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Clofazimine: another potential magic bullet for the treatment of COVID-19?
  1. Abdullah Egiz,
  2. Dhir Gala
  1. School of Medicine, University of Central Lancashire, Preston, UK
  1. Correspondence to Abdullah Egiz, School of Medicine, University of Central Lancashire, Preston, UK; AMAEgiz{at}

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As of March 2020, the novel COVID-19 caused by SARS-CoV-2 was declared a pandemic. The novelty of the virus is the driving force for numerous clinical trials taking place in an attempt to discover appropriate therapeutic agents.1 Many pharmacological agents have shown promising results, including clofazimine.2 3 More recently, a prospective open-label randomised controlled clinical trial of dual therapy with interferon beta-1b and clofazimine for patients infected with COVID-19 is being conducted.

Clofazimine is licensed for use against mycobacterial infection and as an adjunct agent for the treatment of multibacillary leprosy. However, it has also proven to comprise immunosuppressive properties.2 Therefore, we would like to outline a potential use for clofazimine in COVID-19 infections, where it could be a potential prophylactic and therapeutic agent in the management of critically ill patients.

The most important cause of mortality postinfection with COVID-19 is a cytokine storm leading to end organ damage from inflammation.2 Thus, one of the main therapeutic treatments being used to increase survival, reduce inflammatory sequelae and decrease hospitalisation following COVID-19 pneumonia are anti-inflammatory drugs. Clofazimine is an antibiotic with anti-inflammatory properties, which can potentially be used for the treatment of COVID-19.2 3

In patients with severe infection leading to cytokine storm, the use of immunosuppressive agents has proven beneficial.2 3 Indeed, clofazimine can inhibit the proliferation and activation of T-lymphocytes through inhibition of the sodium–potassium ATPase.3 4 This immunomodulatory effect of clofazimine has proven beneficial in the treatment of autoimmune disorders such as psoriasis and multiple sclerosis.4 Yuan et al reported significant decrease in the mRNA expression of interleukin 6 (p=0.0001), Tumor necrosis factor-alpha (TNF-α) (p=0.0006) and C-C chemokine receptor type 4 (CCR4) (p=0.0029) in the hamsters treated with clofazimine.2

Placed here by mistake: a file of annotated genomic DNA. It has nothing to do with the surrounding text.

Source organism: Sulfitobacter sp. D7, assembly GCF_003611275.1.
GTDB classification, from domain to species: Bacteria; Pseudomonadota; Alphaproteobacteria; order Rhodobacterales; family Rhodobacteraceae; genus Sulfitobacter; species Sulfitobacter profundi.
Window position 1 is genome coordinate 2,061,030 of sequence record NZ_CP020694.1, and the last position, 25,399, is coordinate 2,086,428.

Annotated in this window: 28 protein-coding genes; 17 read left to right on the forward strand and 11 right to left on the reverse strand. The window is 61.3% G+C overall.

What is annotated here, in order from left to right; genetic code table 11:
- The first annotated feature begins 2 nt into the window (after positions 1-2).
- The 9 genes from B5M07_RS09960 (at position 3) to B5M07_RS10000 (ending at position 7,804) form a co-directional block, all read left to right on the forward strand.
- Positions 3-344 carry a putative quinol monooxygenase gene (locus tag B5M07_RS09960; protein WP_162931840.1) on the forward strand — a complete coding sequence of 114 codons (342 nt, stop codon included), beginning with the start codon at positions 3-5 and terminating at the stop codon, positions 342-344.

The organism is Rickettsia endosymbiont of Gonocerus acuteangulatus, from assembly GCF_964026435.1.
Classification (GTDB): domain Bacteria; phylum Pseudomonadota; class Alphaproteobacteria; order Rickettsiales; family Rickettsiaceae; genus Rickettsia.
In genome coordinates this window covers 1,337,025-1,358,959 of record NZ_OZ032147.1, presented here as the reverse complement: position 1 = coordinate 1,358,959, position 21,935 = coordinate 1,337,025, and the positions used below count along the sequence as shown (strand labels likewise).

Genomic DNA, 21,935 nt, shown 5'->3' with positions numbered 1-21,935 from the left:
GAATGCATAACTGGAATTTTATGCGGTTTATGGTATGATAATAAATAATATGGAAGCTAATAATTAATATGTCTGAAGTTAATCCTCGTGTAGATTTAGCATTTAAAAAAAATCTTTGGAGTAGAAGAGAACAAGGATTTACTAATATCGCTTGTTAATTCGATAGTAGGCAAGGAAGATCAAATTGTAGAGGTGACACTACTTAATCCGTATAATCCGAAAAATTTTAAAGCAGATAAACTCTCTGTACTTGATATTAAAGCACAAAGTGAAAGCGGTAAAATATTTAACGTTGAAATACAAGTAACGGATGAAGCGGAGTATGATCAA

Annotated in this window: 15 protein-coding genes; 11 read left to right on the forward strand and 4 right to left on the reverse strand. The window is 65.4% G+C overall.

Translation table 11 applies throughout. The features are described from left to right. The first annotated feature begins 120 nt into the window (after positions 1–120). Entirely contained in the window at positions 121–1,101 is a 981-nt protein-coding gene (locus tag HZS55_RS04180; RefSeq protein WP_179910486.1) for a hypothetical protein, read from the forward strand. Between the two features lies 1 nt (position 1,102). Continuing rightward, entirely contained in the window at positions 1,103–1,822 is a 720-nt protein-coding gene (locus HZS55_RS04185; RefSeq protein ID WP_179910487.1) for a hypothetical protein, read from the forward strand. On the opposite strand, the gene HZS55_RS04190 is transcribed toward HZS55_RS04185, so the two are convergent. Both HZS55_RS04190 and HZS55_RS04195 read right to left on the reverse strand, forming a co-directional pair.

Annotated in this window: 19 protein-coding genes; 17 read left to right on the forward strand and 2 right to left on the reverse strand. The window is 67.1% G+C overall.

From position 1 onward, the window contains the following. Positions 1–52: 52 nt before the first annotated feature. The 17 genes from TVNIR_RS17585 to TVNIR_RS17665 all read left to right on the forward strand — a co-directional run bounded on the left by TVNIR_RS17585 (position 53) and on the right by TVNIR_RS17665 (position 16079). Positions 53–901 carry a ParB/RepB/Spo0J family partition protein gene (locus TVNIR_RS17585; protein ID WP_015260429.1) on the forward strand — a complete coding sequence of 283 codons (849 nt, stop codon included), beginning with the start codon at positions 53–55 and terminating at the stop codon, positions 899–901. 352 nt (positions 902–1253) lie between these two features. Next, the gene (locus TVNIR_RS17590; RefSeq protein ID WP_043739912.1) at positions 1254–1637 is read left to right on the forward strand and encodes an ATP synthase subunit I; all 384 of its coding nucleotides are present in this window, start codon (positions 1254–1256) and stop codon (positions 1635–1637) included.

Interestingly, antiviral synergistic effects have been reported when clofazimine is coadministered with remdesivir.2 The coapplication of clofazimine and remdesivir in an in vitro cellular assay with a 10% concentration of fetal bovine serum resulted in a nearly 20-fold reduction in the concentrations of remdesivir required to inhibit viral replication by 90%. This synergistic pharmacological effect did not elicit detectable cytotoxic changes. However, to further narrow the in vivo side effects profile, clofazimine can be administered via inhalation reducing its systemic side effects such as skin discoloration and gastrointestinal discomfort.5

In summary, clofazimine with its anti-inflammatory and immunomodulatory effect with minimal side effects could increase survival in critically ill patients infected with the COVID-19 virus.



  • Twitter @EgizAbdullah

  • Contributors AE contributed to the conceptualisation of the underpinning hypothesis. Both authors (AE and DNG) contributed to data collection and data analysis. Both authors cowrote the initial draft manuscript and equally contributed to the final draft's validation.

  • Funding The authors have not declared a specific grant for this research from any funding agency in the public, commercial or not-for-profit sectors.

  • Competing interests None declared.

  • Provenance and peer review Not commissioned; internally peer reviewed.

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